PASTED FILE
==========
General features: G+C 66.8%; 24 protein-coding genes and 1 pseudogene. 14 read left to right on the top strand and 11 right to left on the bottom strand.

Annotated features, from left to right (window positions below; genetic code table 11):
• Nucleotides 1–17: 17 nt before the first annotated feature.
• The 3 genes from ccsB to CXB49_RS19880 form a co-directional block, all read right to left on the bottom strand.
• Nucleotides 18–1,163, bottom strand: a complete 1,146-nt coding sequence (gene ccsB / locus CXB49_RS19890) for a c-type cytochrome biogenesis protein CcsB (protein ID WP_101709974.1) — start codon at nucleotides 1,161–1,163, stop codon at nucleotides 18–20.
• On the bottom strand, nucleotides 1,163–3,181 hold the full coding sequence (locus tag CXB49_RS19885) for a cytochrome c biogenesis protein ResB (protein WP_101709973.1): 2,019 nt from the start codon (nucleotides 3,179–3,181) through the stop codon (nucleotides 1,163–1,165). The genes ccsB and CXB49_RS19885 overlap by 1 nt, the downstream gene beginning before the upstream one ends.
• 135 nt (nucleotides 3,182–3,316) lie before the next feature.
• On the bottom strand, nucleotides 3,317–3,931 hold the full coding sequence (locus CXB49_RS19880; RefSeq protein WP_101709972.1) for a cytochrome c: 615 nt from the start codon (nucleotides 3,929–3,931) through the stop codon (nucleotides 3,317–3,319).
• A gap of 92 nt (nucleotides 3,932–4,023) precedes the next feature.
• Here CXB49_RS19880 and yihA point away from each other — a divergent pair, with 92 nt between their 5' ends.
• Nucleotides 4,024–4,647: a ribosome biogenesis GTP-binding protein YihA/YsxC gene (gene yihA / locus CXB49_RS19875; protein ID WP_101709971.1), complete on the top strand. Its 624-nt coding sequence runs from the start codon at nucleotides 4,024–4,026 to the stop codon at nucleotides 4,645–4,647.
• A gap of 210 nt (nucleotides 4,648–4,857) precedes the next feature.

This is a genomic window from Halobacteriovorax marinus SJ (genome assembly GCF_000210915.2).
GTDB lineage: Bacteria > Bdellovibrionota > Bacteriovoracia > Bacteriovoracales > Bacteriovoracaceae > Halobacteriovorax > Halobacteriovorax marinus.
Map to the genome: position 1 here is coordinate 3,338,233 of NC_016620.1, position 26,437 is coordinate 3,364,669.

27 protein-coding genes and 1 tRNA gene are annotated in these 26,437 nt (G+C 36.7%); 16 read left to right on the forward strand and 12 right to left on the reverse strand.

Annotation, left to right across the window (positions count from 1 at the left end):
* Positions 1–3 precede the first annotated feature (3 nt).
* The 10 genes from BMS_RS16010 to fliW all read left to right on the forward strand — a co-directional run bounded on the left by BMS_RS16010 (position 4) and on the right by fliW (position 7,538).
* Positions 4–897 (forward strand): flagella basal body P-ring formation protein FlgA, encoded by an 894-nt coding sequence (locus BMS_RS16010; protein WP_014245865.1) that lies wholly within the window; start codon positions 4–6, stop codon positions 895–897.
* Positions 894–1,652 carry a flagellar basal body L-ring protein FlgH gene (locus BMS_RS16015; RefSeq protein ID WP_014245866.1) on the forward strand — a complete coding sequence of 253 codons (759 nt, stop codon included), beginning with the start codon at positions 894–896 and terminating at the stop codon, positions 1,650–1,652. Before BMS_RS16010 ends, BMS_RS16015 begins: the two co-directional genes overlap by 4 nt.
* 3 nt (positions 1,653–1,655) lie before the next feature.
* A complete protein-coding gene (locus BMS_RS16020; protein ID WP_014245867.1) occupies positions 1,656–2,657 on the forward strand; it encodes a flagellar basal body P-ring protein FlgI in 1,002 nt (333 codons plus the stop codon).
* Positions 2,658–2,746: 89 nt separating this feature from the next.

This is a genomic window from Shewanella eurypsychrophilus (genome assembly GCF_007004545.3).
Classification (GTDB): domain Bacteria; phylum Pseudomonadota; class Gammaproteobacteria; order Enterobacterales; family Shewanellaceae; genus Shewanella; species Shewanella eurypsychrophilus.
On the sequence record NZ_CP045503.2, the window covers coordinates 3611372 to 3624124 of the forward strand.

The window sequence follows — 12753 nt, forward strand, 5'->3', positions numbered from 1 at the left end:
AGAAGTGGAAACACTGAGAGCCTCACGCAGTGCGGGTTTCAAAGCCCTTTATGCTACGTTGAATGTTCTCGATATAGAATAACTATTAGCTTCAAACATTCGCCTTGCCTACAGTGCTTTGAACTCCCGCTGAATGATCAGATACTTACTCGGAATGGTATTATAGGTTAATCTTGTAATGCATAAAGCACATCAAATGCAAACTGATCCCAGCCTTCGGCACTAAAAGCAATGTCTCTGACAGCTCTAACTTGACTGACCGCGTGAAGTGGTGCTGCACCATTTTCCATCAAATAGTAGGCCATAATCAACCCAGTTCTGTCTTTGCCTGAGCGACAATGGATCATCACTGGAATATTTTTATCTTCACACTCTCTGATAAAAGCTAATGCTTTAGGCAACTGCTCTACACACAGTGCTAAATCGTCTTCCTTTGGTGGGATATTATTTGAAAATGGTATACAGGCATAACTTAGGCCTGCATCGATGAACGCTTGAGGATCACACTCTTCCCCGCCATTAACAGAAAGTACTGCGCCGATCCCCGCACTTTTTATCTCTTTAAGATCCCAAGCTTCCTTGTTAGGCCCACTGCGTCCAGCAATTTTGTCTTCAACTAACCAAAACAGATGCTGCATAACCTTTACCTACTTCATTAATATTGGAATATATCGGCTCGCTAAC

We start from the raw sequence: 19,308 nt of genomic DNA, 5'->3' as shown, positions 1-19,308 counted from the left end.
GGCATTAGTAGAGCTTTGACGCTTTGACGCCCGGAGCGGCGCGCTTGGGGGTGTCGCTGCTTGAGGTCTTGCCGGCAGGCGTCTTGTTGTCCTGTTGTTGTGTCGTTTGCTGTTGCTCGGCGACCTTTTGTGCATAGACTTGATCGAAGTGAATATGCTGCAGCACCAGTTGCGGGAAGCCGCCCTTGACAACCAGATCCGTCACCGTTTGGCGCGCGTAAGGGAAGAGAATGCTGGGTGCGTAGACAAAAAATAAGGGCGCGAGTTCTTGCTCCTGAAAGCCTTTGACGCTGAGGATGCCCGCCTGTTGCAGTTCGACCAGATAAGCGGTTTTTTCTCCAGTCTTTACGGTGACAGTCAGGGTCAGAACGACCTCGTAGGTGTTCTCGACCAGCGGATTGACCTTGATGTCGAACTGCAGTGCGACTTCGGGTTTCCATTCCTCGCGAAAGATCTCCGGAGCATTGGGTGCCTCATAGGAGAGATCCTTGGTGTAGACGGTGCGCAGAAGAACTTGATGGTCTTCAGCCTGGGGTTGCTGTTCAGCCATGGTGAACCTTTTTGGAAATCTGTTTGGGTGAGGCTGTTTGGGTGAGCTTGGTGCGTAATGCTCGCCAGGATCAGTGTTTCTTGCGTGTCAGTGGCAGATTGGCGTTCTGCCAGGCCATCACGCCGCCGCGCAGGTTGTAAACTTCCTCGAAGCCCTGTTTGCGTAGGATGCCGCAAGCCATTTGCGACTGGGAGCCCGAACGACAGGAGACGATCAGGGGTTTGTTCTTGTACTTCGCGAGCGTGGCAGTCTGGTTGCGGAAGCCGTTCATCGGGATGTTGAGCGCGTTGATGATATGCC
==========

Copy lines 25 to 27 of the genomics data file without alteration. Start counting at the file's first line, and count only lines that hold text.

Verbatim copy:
This is a genomic window from Shewanella eurypsychrophilus (genome assembly GCF_007004545.3).
Classification (GTDB): domain Bacteria; phylum Pseudomonadota; class Gammaproteobacteria; order Enterobacterales; family Shewanellaceae; genus Shewanella; species Shewanella eurypsychrophilus.
On the sequence record NZ_CP045503.2, the window covers coordinates 3611372 to 3624124 of the forward strand.